The Fixer: Peer-to-peer lending

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Dear Fixer,
My five-year savings account is coming to an end next month and so I need to find a new account.

The rates I have seen on offer from the banks are not very inspiring, but I have noticed that you can get much higher returns by lending the money out via a peer-to-peer lending company.

I am worried about the risks involved in getting involved with these companies, however.

Am I right to be concerned or is peer-to-peer lending a good way to get a higher return on my savings? Thank you for your help.

M Eyre, Sheffield

Dear Mr Eyre,

You are not alone in noticing that peer-to-peer lending offers better returns that most of the savings accounts available at the moment. In fact, peer-to-peer loan companies have lent out £600 million of savers' money since 2005.

Peer-to-peer lenders' low running costs allow them to offer higher returns than the banks, although the returns you can generate will depend on how long you can afford to tie your money up.

Zopa, for example, is currently marketing a three-year plan paying a projected 4% and a five-year plan with a projected return of 4.5% - and that's after the company's 1% annual fee.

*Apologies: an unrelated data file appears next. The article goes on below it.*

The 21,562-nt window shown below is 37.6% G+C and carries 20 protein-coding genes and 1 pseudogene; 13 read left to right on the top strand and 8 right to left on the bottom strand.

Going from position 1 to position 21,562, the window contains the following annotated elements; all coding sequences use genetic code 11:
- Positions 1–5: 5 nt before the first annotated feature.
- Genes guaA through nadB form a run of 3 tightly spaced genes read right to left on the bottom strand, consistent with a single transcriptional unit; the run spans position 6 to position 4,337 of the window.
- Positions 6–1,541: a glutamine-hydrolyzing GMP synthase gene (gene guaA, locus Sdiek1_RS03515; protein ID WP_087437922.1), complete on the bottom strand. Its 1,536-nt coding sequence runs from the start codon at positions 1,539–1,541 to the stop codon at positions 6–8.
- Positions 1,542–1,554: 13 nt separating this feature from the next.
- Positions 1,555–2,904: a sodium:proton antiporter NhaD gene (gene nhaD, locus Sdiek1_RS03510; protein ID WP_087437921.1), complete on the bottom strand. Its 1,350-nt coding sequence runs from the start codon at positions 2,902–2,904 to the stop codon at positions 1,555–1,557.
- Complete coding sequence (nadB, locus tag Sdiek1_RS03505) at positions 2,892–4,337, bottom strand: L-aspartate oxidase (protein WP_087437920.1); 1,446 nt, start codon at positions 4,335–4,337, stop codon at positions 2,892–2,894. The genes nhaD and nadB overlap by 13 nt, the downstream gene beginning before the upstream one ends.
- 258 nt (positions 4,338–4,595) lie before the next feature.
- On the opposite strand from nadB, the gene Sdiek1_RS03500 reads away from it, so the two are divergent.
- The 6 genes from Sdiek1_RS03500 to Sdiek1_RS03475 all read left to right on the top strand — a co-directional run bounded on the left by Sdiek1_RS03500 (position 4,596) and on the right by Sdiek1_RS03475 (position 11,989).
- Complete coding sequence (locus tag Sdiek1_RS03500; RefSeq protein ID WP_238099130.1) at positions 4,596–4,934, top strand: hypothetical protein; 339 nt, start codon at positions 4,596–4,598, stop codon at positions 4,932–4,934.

However, the advertised rate is not necessarily the actual rate you will get. This is because the returns you achieve will depend on the exact rates you choose to lend at, the risk grade of the businesses you lend to, and any losses you might experience.

What's more, you do not qualify for protection under the Financial Services Compensation Scheme, which would protect the first £85,000 of your funds should the bank or building society providing your savings account collapse.

And this will not change, even though the peer-to-peer sector is to be regulated by the Financial Conduct Authority from April next year.

The good news is that peer-to-peer operators mitigate the risk of people defaulting on their loans by sharing out your money among different borrowers.

Some lenders, such as RateSetter and Zopa, also have a safeguard facility in place for their lenders - or in other words, a pot of money to cover losses in the event that a borrower starts missing payments.

To summarise, investing your savings with a peer-to-peer lender is higher risk than taking out a traditional savings account.

However, most people get the returns they are promised and it remains less risky than investing in the stock market, for example.

If you still have concerns, you might want to try investing a small amount at first and seeing how it goes. Most peer-to-peer lenders allow you to invest as little as £10 or £20.

The Fixer

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